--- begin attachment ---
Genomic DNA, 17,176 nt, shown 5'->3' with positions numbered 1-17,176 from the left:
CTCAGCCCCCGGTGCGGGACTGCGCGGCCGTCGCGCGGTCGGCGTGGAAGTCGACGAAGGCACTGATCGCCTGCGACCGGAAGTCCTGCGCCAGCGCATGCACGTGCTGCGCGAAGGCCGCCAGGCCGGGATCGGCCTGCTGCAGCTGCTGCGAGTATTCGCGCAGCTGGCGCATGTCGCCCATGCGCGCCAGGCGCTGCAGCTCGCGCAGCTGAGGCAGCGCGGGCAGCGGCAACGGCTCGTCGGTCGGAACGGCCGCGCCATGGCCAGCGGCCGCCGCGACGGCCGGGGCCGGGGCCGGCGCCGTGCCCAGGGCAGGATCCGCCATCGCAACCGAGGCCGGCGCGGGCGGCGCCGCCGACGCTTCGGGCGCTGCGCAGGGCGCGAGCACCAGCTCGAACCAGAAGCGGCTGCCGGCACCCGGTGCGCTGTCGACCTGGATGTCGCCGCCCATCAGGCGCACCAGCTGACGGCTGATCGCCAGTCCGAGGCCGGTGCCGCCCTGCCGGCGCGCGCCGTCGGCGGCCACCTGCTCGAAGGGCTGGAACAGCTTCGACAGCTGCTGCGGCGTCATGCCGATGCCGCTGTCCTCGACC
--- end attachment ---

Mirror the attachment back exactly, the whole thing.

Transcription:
Genomic DNA, 17,176 nt, shown 5'->3' with positions numbered 1-17,176 from the left:
CTCAGCCCCCGGTGCGGGACTGCGCGGCCGTCGCGCGGTCGGCGTGGAAGTCGACGAAGGCACTGATCGCCTGCGACCGGAAGTCCTGCGCCAGCGCATGCACGTGCTGCGCGAAGGCCGCCAGGCCGGGATCGGCCTGCTGCAGCTGCTGCGAGTATTCGCGCAGCTGGCGCATGTCGCCCATGCGCGCCAGGCGCTGCAGCTCGCGCAGCTGAGGCAGCGCGGGCAGCGGCAACGGCTCGTCGGTCGGAACGGCCGCGCCATGGCCAGCGGCCGCCGCGACGGCCGGGGCCGGGGCCGGCGCCGTGCCCAGGGCAGGATCCGCCATCGCAACCGAGGCCGGCGCGGGCGGCGCCGCCGACGCTTCGGGCGCTGCGCAGGGCGCGAGCACCAGCTCGAACCAGAAGCGGCTGCCGGCACCCGGTGCGCTGTCGACCTGGATGTCGCCGCCCATCAGGCGCACCAGCTGACGGCTGATCGCCAGTCCGAGGCCGGTGCCGCCCTGCCGGCGCGCGCCGTCGGCGGCCACCTGCTCGAAGGGCTGGAACAGCTTCGACAGCTGCTGCGGCGTCATGCCGATGCCGCTGTCCTCGACC